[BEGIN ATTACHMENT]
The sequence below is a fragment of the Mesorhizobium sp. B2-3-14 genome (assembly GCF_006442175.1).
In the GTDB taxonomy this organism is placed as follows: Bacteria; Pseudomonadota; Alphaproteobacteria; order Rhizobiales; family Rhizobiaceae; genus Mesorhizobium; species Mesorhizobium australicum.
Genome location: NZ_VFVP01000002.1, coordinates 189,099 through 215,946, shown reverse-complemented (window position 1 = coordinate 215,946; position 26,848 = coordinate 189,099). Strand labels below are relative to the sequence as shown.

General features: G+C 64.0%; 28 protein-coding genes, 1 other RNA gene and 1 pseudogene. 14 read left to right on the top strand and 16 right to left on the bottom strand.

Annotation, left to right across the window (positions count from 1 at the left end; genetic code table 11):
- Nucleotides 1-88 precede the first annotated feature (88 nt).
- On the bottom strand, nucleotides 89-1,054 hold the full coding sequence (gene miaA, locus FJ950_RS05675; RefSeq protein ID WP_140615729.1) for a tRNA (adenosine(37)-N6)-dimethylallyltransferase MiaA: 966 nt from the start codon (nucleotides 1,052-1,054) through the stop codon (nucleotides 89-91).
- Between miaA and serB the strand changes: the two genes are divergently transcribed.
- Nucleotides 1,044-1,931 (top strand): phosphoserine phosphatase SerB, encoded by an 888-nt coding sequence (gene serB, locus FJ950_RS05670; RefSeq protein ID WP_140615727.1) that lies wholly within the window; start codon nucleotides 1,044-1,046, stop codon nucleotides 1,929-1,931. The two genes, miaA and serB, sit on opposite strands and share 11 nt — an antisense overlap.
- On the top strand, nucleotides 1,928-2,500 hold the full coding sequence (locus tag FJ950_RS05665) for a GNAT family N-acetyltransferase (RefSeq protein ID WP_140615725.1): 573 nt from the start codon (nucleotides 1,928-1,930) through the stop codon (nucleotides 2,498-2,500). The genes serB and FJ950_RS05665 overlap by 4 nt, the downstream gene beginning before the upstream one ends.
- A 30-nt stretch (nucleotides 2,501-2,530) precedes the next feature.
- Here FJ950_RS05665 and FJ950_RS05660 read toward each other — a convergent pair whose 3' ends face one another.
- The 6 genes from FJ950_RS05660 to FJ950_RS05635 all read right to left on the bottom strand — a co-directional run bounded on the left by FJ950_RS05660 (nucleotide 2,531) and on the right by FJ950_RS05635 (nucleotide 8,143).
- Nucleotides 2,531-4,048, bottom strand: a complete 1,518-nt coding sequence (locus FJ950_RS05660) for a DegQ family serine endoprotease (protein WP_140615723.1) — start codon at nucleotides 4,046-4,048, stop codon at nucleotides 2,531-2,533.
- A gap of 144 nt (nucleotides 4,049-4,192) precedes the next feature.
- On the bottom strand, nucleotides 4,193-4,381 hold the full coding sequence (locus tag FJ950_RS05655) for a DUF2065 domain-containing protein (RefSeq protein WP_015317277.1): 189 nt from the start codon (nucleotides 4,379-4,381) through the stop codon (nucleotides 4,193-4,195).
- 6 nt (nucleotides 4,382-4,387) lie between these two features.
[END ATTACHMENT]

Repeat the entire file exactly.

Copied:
The sequence below is a fragment of the Mesorhizobium sp. B2-3-14 genome (assembly GCF_006442175.1).
In the GTDB taxonomy this organism is placed as follows: Bacteria; Pseudomonadota; Alphaproteobacteria; order Rhizobiales; family Rhizobiaceae; genus Mesorhizobium; species Mesorhizobium australicum.
Genome location: NZ_VFVP01000002.1, coordinates 189,099 through 215,946, shown reverse-complemented (window position 1 = coordinate 215,946; position 26,848 = coordinate 189,099). Strand labels below are relative to the sequence as shown.

General features: G+C 64.0%; 28 protein-coding genes, 1 other RNA gene and 1 pseudogene. 14 read left to right on the top strand and 16 right to left on the bottom strand.

Annotation, left to right across the window (positions count from 1 at the left end; genetic code table 11):
- Nucleotides 1-88 precede the first annotated feature (88 nt).
- On the bottom strand, nucleotides 89-1,054 hold the full coding sequence (gene miaA, locus FJ950_RS05675; RefSeq protein ID WP_140615729.1) for a tRNA (adenosine(37)-N6)-dimethylallyltransferase MiaA: 966 nt from the start codon (nucleotides 1,052-1,054) through the stop codon (nucleotides 89-91).
- Between miaA and serB the strand changes: the two genes are divergently transcribed.
- Nucleotides 1,044-1,931 (top strand): phosphoserine phosphatase SerB, encoded by an 888-nt coding sequence (gene serB, locus FJ950_RS05670; RefSeq protein ID WP_140615727.1) that lies wholly within the window; start codon nucleotides 1,044-1,046, stop codon nucleotides 1,929-1,931. The two genes, miaA and serB, sit on opposite strands and share 11 nt — an antisense overlap.
- On the top strand, nucleotides 1,928-2,500 hold the full coding sequence (locus tag FJ950_RS05665) for a GNAT family N-acetyltransferase (RefSeq protein ID WP_140615725.1): 573 nt from the start codon (nucleotides 1,928-1,930) through the stop codon (nucleotides 2,498-2,500). The genes serB and FJ950_RS05665 overlap by 4 nt, the downstream gene beginning before the upstream one ends.
- A 30-nt stretch (nucleotides 2,501-2,530) precedes the next feature.
- Here FJ950_RS05665 and FJ950_RS05660 read toward each other — a convergent pair whose 3' ends face one another.
- The 6 genes from FJ950_RS05660 to FJ950_RS05635 all read right to left on the bottom strand — a co-directional run bounded on the left by FJ950_RS05660 (nucleotide 2,531) and on the right by FJ950_RS05635 (nucleotide 8,143).
- Nucleotides 2,531-4,048, bottom strand: a complete 1,518-nt coding sequence (locus FJ950_RS05660) for a DegQ family serine endoprotease (protein WP_140615723.1) — start codon at nucleotides 4,046-4,048, stop codon at nucleotides 2,531-2,533.
- A gap of 144 nt (nucleotides 4,049-4,192) precedes the next feature.
- On the bottom strand, nucleotides 4,193-4,381 hold the full coding sequence (locus tag FJ950_RS05655) for a DUF2065 domain-containing protein (RefSeq protein WP_015317277.1): 189 nt from the start codon (nucleotides 4,379-4,381) through the stop codon (nucleotides 4,193-4,195).
- 6 nt (nucleotides 4,382-4,387) lie between these two features.